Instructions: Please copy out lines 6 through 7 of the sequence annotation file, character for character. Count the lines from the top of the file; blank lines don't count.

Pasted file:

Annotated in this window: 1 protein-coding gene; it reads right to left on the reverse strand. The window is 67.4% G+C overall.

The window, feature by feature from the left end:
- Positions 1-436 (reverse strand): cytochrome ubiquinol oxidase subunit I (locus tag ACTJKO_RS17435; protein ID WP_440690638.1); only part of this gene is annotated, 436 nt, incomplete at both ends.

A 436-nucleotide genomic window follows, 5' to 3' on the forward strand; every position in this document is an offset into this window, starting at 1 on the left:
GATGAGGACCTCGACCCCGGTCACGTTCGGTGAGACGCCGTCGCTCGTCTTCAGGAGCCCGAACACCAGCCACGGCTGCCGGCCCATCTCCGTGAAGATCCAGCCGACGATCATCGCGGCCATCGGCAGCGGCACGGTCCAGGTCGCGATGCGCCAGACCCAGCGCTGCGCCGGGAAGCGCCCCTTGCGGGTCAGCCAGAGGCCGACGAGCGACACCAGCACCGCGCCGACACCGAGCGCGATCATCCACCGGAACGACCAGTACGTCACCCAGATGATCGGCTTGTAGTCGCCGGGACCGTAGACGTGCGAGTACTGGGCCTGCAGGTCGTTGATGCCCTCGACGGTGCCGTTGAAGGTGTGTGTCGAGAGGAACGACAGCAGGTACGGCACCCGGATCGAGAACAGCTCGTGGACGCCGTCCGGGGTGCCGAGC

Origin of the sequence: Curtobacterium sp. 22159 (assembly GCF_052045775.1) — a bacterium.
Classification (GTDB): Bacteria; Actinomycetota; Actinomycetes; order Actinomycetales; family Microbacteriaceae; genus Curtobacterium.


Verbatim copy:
Origin of the sequence: Curtobacterium sp. 22159 (assembly GCF_052045775.1) — a bacterium.
Classification (GTDB): Bacteria; Actinomycetota; Actinomycetes; order Actinomycetales; family Microbacteriaceae; genus Curtobacterium.